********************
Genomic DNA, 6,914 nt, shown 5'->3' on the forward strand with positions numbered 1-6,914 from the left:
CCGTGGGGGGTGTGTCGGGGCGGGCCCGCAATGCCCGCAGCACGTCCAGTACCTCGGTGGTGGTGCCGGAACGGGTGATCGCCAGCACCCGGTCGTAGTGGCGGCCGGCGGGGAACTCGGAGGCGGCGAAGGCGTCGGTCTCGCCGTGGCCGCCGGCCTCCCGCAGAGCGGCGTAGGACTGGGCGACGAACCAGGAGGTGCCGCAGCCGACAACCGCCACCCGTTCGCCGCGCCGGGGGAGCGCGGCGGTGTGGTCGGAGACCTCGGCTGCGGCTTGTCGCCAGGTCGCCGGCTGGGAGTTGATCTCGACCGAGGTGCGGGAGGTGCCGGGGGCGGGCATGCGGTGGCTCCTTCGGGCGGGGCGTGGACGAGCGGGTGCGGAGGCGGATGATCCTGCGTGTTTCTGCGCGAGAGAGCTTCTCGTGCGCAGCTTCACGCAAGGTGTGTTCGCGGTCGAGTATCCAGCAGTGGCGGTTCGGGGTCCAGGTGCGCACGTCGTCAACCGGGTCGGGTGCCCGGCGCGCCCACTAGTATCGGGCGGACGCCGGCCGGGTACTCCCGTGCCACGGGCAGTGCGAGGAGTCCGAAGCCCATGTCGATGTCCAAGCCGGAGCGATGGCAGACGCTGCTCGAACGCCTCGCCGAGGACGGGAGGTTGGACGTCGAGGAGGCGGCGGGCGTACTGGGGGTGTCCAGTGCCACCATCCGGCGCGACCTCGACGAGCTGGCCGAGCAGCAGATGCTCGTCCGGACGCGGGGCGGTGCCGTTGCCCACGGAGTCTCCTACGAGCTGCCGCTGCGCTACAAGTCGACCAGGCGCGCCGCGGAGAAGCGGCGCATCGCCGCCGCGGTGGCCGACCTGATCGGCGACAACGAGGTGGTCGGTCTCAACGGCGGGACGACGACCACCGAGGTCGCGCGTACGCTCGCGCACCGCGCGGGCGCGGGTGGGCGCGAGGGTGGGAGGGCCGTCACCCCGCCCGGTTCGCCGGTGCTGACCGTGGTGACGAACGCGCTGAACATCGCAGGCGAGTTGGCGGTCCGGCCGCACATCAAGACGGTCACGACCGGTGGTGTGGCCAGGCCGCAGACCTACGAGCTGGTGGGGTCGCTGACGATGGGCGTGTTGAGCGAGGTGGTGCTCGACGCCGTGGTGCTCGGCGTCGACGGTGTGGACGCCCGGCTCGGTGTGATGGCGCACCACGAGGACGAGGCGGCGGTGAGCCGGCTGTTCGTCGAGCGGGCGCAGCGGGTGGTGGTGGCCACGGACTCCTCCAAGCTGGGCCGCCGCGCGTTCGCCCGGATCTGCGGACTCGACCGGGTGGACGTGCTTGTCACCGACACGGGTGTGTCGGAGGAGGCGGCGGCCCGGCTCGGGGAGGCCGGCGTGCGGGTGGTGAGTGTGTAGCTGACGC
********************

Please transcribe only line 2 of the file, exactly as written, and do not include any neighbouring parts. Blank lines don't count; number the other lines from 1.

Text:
CCGTGGGGGGTGTGTCGGGGCGGGCCCGCAATGCCCGCAGCACGTCCAGTACCTCGGTGGTGGTGCCGGAACGGGTGATCGCCAGCACCCGGTCGTAGTGGCGGCCGGCGGGGAACTCGGAGGCGGCGAAGGCGTCGGTCTCGCCGTGGCCGCCGGCCTCCCGCAGAGCGGCGTAGGACTGGGCGACGAACCAGGAGGTGCCGCAGCCGACAACCGCCACCCGTTCGCCGCGCCGGGGGAGCGCGGCGGTGTGGTCGGAGACCTCGGCTGCGGCTTGTCGCCAGGTCGCCGGCTGGGAGTTGATCTCGACCGAGGTGCGGGAGGTGCCGGGGGCGGGCATGCGGTGGCTCCTTCGGGCGGGGCGTGGACGAGCGGGTGCGGAGGCGGATGATCCTGCGTGTTTCTGCGCGAGAGAGCTTCTCGTGCGCAGCTTCACGCAAGGTGTGTTCGCGGTCGAGTATCCAGCAGTGGCGGTTCGGGGTCCAGGTGCGCACGTCGTCAACCGGGTCGGGTGCCCGGCGCGCCCACTAGTATCGGGCGGACGCCGGCCGGGTACTCCCGTGCCACGGGCAGTGCGAGGAGTCCGAAGCCCATGTCGATGTCCAAGCCGGAGCGATGGCAGACGCTGCTCGAACGCCTCGCCGAGGACGGGAGGTTGGACGTCGAGGAGGCGGCGGGCGTACTGGGGGTGTCCAGTGCCACCATCCGGCGCGACCTCGACGAGCTGGCCGAGCAGCAGATGCTCGTCCGGACGCGGGGCGGTGCCGTTGCCCACGGAGTCTCCTACGAGCTGCCGCTGCGCTACAAGTCGACCAGGCGCGCCGCGGAGAAGCGGCGCATCGCCGCCGCGGTGGCCGACCTGATCGGCGACAACGAGGTGGTCGGTCTCAACGGCGGGACGACGACCACCGAGGTCGCGCGTACGCTCGCGCACCGCGCGGGCGCGGGTGGGCGCGAGGGTGGGAGGGCCGTCACCCCGCCCGGTTCGCCGGTGCTGACCGTGGTGACGAACGCGCTGAACATCGCAGGCGAGTTGGCGGTCCGGCCGCACATCAAGACGGTCACGACCGGTGGTGTGGCCAGGCCGCAGACCTACGAGCTGGTGGGGTCGCTGACGATGGGCGTGTTGAGCGAGGTGGTGCTCGACGCCGTGGTGCTCGGCGTCGACGGTGTGGACGCCCGGCTCGGTGTGATGGCGCACCACGAGGACGAGGCGGCGGTGAGCCGGCTGTTCGTCGAGCGGGCGCAGCGGGTGGTGGTGGCCACGGACTCCTCCAAGCTGGGCCGCCGCGCGTTCGCCCGGATCTGCGGACTCGACCGGGTGGACGTGCTTGTCACCGACACGGGTGTGTCGGAGGAGGCGGCGGCCCGGCTCGGGGAGGCCGGCGTGCGGGTGGTGAGTGTGTAGCTGACGC